You can use your spotter or liner for the dots. If you just lay your spotter or angular shader on it's side you can get a nice leaf shape... If you lay it on it's side and pull, you get a nice comma shape. The liner is super for lines, stems and long commas or eyebrow shapes... When you are working with a liner I find it easier to pull the line toward me even if it means turning your button upside down...
If you are unfamiliar with brushes I recommend you take some time practicing with each brush...especially making dots... I make more dots than anything else in painting my buttons... You need to develop a VERY light touch to make tiny dots. This is not artistic talent ...just practice. Being able to make tiny dots is the key to success... So play with your brushes and make 100 tiny tiny dots..... I'll also cover in the next part the final finishing touches.. and we paint!!!!!
These are examples of some rose buttons I painted and also some rejects of pins I used to paint. I included them because I wanted you to look closely and see all the dots (especially white dots) I added at the end... These dots add light and interest to the composition..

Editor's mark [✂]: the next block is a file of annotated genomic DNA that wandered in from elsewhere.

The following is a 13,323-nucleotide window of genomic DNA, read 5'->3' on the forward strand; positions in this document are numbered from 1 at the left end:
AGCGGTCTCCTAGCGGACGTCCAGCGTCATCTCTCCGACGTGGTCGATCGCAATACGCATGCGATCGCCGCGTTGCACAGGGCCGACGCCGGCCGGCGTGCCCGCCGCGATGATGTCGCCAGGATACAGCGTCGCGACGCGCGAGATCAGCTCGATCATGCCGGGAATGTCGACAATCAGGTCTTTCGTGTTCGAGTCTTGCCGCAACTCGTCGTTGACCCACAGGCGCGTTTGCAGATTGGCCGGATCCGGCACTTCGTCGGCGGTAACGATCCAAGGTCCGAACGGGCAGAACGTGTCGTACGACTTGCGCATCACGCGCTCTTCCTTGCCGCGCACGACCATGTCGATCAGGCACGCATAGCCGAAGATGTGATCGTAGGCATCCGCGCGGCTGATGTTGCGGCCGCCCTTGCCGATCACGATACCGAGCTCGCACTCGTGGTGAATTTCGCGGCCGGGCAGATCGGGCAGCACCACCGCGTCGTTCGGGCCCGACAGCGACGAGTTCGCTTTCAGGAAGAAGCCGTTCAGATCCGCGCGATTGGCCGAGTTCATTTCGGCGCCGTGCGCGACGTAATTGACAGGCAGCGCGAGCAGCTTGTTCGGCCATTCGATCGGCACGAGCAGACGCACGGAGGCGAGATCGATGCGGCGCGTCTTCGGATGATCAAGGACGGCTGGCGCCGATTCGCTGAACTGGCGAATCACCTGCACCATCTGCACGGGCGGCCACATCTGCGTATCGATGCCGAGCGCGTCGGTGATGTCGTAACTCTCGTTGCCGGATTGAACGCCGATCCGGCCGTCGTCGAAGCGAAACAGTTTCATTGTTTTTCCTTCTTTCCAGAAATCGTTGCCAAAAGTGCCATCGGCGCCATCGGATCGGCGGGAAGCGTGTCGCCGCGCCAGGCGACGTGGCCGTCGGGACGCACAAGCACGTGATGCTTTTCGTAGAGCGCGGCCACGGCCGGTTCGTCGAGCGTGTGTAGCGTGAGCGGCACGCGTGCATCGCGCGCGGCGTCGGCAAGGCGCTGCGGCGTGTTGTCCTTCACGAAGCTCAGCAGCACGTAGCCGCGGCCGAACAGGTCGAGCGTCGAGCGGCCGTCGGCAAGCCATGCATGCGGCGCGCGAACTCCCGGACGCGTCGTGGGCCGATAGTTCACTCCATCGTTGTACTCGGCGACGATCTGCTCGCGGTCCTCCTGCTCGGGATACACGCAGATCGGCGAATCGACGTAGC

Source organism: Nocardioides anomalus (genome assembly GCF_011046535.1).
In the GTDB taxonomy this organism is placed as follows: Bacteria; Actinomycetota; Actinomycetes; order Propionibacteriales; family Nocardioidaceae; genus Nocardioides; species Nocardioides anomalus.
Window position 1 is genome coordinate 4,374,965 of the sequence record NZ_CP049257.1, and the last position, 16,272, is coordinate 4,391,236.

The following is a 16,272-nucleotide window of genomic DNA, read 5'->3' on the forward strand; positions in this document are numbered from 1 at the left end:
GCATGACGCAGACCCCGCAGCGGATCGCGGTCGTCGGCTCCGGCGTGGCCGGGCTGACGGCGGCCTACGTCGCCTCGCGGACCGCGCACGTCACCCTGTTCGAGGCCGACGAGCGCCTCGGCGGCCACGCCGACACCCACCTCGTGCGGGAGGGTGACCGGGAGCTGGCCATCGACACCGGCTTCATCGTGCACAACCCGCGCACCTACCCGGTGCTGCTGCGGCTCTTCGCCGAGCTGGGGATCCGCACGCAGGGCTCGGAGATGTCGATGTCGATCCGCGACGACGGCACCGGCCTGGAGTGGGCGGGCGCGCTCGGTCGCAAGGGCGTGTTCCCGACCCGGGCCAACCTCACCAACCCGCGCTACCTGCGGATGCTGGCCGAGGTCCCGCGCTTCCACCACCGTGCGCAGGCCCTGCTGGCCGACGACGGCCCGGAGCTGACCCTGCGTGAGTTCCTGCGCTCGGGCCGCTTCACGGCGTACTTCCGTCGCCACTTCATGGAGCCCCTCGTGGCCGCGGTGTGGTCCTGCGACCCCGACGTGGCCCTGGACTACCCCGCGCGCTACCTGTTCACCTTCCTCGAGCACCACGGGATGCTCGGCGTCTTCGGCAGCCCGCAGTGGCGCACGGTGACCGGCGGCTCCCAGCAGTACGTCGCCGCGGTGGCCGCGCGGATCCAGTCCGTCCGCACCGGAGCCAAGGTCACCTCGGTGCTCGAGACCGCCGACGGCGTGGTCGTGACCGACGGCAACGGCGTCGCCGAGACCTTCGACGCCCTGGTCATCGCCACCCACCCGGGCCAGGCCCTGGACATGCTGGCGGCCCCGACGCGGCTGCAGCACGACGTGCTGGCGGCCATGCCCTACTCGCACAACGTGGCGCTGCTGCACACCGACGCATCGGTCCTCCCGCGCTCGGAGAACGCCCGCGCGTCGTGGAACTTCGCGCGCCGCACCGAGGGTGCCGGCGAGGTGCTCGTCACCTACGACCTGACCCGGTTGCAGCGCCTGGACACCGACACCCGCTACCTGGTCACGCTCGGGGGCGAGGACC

When you're done, spray your button with about 6 thin coats of a clear acrylic coating. I use Kryon's Crystal Clear. Then I put a little "Antique Gold" Rub n Buff on the edge of the button for a finishing touch. If I'm going to bead around the button I do it BEFORE I trim the felt. If you're not going to bead just trim the felt very close and taper cut under edge of button....
Remember blob...nub/knot....and concentric lines!!!!
Just keep going around the nub and build your rose and remember to keep dipping in different parts of your "streaky puddle."
If you try this please give me feedback .. Thanks... Gerry